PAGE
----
But this “apophatic” tradition is not just alive in Christianity. The intuition of God’s “un-graspability” is found also in other religions. For example, in the Kena Upanishad, one of the scriptures of Hinduism, we read: “I cannot imagine ’I know him well,’ and yet I cannot say ‘I know him not.’ Who of us knows this, knows him; and not who says ‘I know him not.’” The Chinese classic the Tao Te Ching begins with the famous lines: “The Tao that can be told is not the eternal Tao / the name that can be named is not the eternal name.” Sura 18:109 of the Qur’an reads: “Say: if the ocean were to turn into ink (for writing) the (creative) Words of my Lord, the ocean would be expended for the Words of my Lord are—even if we were to bring another ocean like it.” And the great Jewish philosophy Martin Buber (1878-1965) wrote that “God, the eternal Presence, does not permit Himself to be held. Woe to the man so possessed that he thinks he possesses God!”

So on the one hand, we cannot dare to think that we know God. And yet we can and do, because—amazingly—God lets Godself be known. How this grace happens is what we will reflect on next week. This week, though, let’s just dwell on what the famous German theologian Karl Rahner calls “Holy Mystery.” God calls us to know Godself, and we can hear God’s call. But we must never forget that that our call is an amazing grace!

By: Steve Bevans, SVD, Faculty Moderator

Questions for reflection:

  1. What comes to your mind when you think of the “glory of God?”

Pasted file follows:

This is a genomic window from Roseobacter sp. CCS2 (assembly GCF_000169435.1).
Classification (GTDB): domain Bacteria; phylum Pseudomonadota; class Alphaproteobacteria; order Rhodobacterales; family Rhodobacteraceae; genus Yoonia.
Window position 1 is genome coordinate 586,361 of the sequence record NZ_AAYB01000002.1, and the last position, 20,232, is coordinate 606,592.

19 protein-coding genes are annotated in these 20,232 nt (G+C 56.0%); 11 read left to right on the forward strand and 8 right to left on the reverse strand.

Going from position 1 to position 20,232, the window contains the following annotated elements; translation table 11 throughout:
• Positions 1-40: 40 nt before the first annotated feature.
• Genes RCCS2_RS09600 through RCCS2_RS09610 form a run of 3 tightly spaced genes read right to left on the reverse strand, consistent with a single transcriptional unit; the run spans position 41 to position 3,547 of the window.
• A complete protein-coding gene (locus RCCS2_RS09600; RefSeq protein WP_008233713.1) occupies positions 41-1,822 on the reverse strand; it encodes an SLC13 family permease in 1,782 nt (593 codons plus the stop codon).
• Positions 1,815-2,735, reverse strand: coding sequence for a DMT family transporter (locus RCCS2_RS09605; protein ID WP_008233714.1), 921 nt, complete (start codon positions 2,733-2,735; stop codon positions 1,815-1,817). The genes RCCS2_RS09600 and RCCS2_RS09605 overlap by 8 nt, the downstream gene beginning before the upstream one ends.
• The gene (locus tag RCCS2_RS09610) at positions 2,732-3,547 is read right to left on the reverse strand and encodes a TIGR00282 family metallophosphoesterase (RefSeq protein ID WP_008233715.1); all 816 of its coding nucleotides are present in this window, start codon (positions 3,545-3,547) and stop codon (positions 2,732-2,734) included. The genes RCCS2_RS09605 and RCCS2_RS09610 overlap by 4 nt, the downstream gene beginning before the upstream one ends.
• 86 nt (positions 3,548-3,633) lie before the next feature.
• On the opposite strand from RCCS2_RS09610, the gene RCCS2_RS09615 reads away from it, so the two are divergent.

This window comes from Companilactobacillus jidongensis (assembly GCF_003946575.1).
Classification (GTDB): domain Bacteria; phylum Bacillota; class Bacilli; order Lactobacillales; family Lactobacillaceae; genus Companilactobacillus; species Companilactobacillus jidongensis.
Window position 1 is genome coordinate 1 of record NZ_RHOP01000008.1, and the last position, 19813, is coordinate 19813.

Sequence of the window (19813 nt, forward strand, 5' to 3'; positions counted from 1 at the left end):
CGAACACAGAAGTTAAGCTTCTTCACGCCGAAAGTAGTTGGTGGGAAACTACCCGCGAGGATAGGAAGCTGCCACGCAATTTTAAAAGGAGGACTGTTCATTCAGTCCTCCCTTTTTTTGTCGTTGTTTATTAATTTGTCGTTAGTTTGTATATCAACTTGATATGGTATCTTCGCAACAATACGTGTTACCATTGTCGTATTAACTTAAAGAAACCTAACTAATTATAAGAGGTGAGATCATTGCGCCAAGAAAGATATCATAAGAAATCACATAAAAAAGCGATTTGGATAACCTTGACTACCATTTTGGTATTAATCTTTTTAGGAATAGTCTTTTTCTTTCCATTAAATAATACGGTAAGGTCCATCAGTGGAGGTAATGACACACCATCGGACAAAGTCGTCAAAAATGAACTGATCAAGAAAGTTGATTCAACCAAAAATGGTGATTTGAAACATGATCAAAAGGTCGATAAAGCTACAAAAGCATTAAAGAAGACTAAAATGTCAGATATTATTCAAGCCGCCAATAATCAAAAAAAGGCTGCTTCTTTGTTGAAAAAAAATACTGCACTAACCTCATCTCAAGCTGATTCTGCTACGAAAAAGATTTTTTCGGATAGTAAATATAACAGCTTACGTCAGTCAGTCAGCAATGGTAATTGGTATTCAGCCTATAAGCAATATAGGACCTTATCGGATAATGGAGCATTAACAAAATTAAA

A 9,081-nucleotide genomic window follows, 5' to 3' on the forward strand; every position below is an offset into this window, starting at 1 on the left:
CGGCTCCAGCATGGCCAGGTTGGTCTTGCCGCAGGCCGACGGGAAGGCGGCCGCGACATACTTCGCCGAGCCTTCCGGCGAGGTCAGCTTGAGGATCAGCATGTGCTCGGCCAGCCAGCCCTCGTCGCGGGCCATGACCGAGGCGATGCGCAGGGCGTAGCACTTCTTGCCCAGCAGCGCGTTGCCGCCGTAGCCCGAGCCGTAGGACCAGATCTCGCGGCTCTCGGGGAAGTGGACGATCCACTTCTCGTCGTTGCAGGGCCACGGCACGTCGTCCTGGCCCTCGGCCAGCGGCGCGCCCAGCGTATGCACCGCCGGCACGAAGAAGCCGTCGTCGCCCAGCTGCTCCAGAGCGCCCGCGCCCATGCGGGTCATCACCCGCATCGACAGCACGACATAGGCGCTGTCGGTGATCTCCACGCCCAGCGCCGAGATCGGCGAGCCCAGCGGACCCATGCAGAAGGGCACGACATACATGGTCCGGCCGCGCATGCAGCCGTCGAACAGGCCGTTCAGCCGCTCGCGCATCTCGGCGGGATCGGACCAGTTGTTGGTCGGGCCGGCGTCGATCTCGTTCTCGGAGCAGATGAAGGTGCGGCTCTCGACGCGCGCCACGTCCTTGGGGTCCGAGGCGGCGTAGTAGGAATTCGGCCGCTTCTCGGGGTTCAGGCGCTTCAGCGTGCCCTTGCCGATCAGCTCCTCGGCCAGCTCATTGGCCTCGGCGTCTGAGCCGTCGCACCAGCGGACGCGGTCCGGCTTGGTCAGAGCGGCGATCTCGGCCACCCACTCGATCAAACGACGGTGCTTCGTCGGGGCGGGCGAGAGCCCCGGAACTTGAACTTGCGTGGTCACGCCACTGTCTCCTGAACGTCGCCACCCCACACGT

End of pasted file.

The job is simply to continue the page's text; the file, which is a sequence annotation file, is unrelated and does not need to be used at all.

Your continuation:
2. Do you remember a moment in your life when you were struck by the “Holy Mystery” of God?
  3. How does creation speak to you about God?
  4. Read Exodus, 33:7-23 and reflect on the passage. What does it tell you about God?
  5. Read Job, chapter 38 and 39 and meditate on Job’s answer to God in chapter 4:4. What would you answer if you were on Job’s place?
  6. Bring the sentence from Romans 11:33 (“O the depth of the riches and wisdom and knowledge of God! How unsearchable are God’s judgments and how inscrutable God’s ways!”) into your prayer and think about what it means for your own image of God.

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For further reading:

  • Stephen B. Bevans, An Introduction to Theology in Global Perspective (Maryknoll, NY: Orbis Books, 2009), 9-13.
  • Elizabeth A. Johnson, She Who Is: The Mystery of God in Feminist Discourse (New York: Crossroad, 1991), 104-20.
  • Jane Kopas, Seeking the Hidden God (Maryknoll, NY: Orbis Books, 2005).
  • Michael McCauley, “The Deep Mystery of God,” America  191, 11 (October 18, 2004): 16-18.


Image: Light Echoes from V838 Mon – Astronomy Picture of the Day © NASA 2011